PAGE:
The lawsuit by South Carolina Attorney General Alan Wilson, filed in
Richland County Court of Common Pleas in Columbia, accuses the
company of the unfair and deceptive marketing of opioid painkillers.
Wilson claimed Purdue has told doctors that patients who receive
prescriptions for opioids generally will not become addicted and
those who appeared to be were only "pseudoaddicted" and needed more
of the drugs.
According to the U.S. Centers for Disease Control and Prevention,
opioids were involved in over 33,000 deaths in 2015, the latest year
for which data is available, and the death rate has continued
rising, according to estimates.
Since a 2007 settlement with South Carolina, Purdue has continued to
downplay the addictiveness of its opioid products and overstated the
benefits compared to other pain management treatments, according to
"While there is a time and place for patients to receive opioids,
Purdue prevented doctors and patients from receiving complete and
accurate information about opioids in order to make informed choices
about their treatment options," Wilson said in a statement.
Stamford, Connecticut-based Purdue denied the allegations and said
it shares the concerns of South Carolina officials about the crisis
and is committed to finding solutions.
Purdue and other drugmakers have been sued over opioid products by
Oklahoma, Mississippi, Ohio, Missouri and New Hampshire as well as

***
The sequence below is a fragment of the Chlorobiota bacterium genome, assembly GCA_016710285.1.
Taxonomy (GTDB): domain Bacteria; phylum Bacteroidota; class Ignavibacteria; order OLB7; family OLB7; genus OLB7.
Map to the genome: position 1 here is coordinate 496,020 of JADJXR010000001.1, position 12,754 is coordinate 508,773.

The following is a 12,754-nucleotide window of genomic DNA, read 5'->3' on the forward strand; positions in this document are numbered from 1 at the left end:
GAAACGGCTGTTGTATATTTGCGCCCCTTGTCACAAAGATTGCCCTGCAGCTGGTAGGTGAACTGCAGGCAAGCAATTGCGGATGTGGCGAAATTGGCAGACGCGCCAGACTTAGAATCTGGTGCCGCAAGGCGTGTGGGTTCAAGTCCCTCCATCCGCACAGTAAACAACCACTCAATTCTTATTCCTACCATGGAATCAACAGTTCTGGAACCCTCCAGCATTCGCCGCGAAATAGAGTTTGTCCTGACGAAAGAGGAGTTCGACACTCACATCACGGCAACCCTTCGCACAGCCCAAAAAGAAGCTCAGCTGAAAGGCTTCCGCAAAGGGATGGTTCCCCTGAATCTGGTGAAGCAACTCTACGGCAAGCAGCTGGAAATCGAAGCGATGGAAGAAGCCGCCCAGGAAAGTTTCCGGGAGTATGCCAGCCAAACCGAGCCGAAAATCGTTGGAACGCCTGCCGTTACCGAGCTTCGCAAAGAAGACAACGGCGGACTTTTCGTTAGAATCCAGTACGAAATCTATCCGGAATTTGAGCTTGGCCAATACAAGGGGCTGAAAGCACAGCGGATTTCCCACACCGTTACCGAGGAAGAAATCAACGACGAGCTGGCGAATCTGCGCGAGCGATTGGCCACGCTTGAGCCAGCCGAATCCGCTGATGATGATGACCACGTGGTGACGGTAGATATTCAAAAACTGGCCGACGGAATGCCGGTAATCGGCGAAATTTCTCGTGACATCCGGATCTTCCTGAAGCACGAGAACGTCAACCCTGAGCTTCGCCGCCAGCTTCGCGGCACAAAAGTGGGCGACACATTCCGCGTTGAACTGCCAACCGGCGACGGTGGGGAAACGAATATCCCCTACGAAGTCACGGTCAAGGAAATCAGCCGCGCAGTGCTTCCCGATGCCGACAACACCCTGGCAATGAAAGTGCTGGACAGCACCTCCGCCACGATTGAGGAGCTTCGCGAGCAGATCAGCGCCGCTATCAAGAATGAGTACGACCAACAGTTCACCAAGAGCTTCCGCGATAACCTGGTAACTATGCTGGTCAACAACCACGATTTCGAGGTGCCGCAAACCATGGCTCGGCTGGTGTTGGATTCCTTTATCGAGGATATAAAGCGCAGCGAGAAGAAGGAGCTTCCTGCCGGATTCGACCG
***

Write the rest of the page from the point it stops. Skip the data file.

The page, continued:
cities and counties in California, Illinois, Ohio, Oregon, Tennessee
and New York.
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A group of state attorneys general in June announced an
investigation into the role played by pharmaceutical manufacturers
in the opioid epidemic.
Purdue and three executives pleaded guilty in 2007 to federal
charges related to the misbranding of OxyContin, which is used to
relieve pain, and agreed to pay a total of $634.5 million to resolve
a U.S. Justice Department probe.
That year, the privately held company also reached a $19.5 million
settlement with 26 states including South Carolina as well as the
District of Columbia. It agreed in 2015 to pay $24 million to
resolve a lawsuit by Kentucky.
In Tuesday's lawsuit, South Carolina claimed that since the 2007
settlement, Purdue has continued to engage in misleading opioid
marketing practices rather than reforming them to conform with the
(Reporting by Nate Raymond in Boston; Editing by Jeffrey Benkoe)
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